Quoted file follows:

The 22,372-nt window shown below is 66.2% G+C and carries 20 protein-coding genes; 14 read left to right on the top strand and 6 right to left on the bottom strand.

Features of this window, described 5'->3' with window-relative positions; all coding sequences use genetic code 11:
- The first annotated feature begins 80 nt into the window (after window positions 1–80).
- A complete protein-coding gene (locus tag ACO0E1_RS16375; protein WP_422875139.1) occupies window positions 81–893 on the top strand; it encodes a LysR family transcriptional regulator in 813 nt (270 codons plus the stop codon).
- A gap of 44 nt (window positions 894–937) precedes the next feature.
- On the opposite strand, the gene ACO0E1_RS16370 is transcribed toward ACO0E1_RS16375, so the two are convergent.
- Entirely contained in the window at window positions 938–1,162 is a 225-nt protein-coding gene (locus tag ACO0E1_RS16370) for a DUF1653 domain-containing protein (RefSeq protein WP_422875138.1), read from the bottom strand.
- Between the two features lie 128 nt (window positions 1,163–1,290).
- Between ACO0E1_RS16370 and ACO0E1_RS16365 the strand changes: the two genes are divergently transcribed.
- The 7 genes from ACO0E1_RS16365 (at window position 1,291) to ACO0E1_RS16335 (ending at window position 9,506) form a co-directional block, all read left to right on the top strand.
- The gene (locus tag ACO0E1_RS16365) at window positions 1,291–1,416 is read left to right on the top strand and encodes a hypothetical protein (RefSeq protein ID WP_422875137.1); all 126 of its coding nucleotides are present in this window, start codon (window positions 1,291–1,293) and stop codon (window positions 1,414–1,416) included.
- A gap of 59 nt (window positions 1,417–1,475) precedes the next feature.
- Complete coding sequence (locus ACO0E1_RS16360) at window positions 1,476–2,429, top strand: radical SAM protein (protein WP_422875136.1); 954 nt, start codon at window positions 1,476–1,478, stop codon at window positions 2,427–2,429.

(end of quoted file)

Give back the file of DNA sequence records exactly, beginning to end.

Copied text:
The 22,372-nt window shown below is 66.2% G+C and carries 20 protein-coding genes; 14 read left to right on the top strand and 6 right to left on the bottom strand.

Features of this window, described 5'->3' with window-relative positions; all coding sequences use genetic code 11:
- The first annotated feature begins 80 nt into the window (after window positions 1–80).
- A complete protein-coding gene (locus tag ACO0E1_RS16375; protein WP_422875139.1) occupies window positions 81–893 on the top strand; it encodes a LysR family transcriptional regulator in 813 nt (270 codons plus the stop codon).
- A gap of 44 nt (window positions 894–937) precedes the next feature.
- On the opposite strand, the gene ACO0E1_RS16370 is transcribed toward ACO0E1_RS16375, so the two are convergent.
- Entirely contained in the window at window positions 938–1,162 is a 225-nt protein-coding gene (locus tag ACO0E1_RS16370) for a DUF1653 domain-containing protein (RefSeq protein WP_422875138.1), read from the bottom strand.
- Between the two features lie 128 nt (window positions 1,163–1,290).
- Between ACO0E1_RS16370 and ACO0E1_RS16365 the strand changes: the two genes are divergently transcribed.
- The 7 genes from ACO0E1_RS16365 (at window position 1,291) to ACO0E1_RS16335 (ending at window position 9,506) form a co-directional block, all read left to right on the top strand.
- The gene (locus tag ACO0E1_RS16365) at window positions 1,291–1,416 is read left to right on the top strand and encodes a hypothetical protein (RefSeq protein ID WP_422875137.1); all 126 of its coding nucleotides are present in this window, start codon (window positions 1,291–1,293) and stop codon (window positions 1,414–1,416) included.
- A gap of 59 nt (window positions 1,417–1,475) precedes the next feature.
- Complete coding sequence (locus ACO0E1_RS16360) at window positions 1,476–2,429, top strand: radical SAM protein (protein WP_422875136.1); 954 nt, start codon at window positions 1,476–1,478, stop codon at window positions 2,427–2,429.